The AICPA recommended that the PCAOB refrain from imposing mandatory audit firm rotation.
AICPA Chairman Greg Anton, and President and CEO Barry Melancon signed a comment letter sent by email Wednesday to the PCAOB stating that mandatory audit firm rotation is costly and has the potential to hinder audit quality rather than enhancing it.
In August, the PCAOB issued a concept release on auditor independence and audit firm rotation seeking comment. The release noted that proponents of rotation contend term limits could decrease client pressure on auditors and create opportunity for a fresh look at a company’s financial reporting.
The AICPA letter supported the PCAOB’s goals for enhancing auditor independence and objectivity, and professional skepticism. But the Institute said the PCAOB should not impose mandatory audit firm rotation without evidence linking audit firm tenure to audit failures detailed in PCAOB inspection findings.
Even if such a link is indicated through further study, the AICPA would like the PCAOB to carefully weigh the costs associated with mandatory firm rotation and consider other potential enhancements that would be less costly and disruptive.
The AICPA cited research indicating that mandatory firm rotation may hurt audit quality and that audit quality increases with audit firm tenure. The letter also said:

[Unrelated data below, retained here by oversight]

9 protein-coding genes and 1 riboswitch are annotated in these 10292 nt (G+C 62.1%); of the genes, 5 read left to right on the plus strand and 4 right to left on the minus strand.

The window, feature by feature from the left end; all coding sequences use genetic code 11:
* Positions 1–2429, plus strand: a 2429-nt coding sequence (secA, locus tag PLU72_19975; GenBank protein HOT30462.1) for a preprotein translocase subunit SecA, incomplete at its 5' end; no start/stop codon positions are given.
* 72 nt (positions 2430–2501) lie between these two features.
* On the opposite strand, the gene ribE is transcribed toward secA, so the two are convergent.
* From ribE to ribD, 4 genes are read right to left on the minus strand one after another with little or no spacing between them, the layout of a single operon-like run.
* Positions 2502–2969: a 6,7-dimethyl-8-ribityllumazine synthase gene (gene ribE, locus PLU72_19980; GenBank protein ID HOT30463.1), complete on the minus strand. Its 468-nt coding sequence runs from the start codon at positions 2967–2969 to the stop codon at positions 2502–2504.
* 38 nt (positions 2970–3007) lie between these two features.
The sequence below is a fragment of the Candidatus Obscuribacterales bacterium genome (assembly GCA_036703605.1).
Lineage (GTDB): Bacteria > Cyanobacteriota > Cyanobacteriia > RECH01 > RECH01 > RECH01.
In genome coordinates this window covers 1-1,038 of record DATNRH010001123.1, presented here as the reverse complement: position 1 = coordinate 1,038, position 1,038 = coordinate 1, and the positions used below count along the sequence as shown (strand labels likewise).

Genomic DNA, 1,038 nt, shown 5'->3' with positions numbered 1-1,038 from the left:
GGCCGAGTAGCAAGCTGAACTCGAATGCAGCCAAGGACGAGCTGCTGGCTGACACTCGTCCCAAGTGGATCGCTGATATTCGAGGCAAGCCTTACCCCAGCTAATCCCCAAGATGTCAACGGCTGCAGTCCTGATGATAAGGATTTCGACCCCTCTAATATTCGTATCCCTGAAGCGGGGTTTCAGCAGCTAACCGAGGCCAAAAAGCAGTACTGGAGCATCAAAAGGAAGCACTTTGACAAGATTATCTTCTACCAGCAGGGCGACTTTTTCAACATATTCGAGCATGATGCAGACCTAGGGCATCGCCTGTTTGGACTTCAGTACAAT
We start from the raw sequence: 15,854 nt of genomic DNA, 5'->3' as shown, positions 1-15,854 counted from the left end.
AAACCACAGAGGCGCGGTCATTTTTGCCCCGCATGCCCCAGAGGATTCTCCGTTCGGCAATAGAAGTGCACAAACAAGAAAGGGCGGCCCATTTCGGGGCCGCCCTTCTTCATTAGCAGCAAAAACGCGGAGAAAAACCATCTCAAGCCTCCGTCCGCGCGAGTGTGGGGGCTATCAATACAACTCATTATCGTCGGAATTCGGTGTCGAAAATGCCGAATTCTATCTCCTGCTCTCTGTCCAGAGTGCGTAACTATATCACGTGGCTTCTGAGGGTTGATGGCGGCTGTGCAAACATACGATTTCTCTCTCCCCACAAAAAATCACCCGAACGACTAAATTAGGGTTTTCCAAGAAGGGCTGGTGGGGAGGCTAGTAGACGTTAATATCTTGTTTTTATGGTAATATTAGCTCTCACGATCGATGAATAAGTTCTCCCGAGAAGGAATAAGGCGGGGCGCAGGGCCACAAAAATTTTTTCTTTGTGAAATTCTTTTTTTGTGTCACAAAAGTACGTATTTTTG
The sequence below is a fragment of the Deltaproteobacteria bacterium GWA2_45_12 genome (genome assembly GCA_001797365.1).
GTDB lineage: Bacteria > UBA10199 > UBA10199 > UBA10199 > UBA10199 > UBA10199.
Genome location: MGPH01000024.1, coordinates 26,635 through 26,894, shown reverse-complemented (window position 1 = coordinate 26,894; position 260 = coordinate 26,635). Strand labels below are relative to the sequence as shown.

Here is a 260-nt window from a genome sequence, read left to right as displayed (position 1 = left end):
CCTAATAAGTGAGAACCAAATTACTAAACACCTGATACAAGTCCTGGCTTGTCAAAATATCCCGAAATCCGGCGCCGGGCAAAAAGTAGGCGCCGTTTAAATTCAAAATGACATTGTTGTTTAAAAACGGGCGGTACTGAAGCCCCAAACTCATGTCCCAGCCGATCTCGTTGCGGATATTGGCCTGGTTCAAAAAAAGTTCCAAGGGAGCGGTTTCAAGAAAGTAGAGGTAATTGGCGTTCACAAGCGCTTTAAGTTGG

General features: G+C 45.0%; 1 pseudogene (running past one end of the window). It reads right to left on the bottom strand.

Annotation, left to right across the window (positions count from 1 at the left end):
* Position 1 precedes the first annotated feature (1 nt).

Audit firm rotation may limit institutional knowledge and industry specialization, which the AICPA said increases during audit firms’ relationship with a company and is crucial to a high-quality audit.
Mandatory firm rotation may unintentionally undermine the role of the audit committee by preventing the committee from selecting and retaining the most qualified audit firm to perform a company’s audit.
Existing partner rotation requirements provide the necessary “fresh look” to ensure auditors’ objectivity.
The PCAOB’s release is part of the reason audit firm rotation has become a big issue in recent months. Last month, the European Commission proposed limiting to six years the period in which an outside audit firm can perform audits for public companies. Companies that opt for voluntary joint audits would be allowed a nine-year window; a four-year cooling-off period was proposed.
At last week’s AICPA National Conference on Current SEC and PCAOB Developments, Anton said research indicates that mandatory audit firm rotation has the unintended consequence of increasing the propensity for fraud.
“We caution the EU member states and the European Parliament—as well as the PCAOB—to carefully consider the consequences of such proposals and focus on proven solutions to enhanced transparency, increased objectivity and improved audit quality,” Anton said on Dec. 5.
Wednesday was the final day of the comment period. In March, the PCAOB will hold a public round table on auditor independence and mandatory audit firm rotation.
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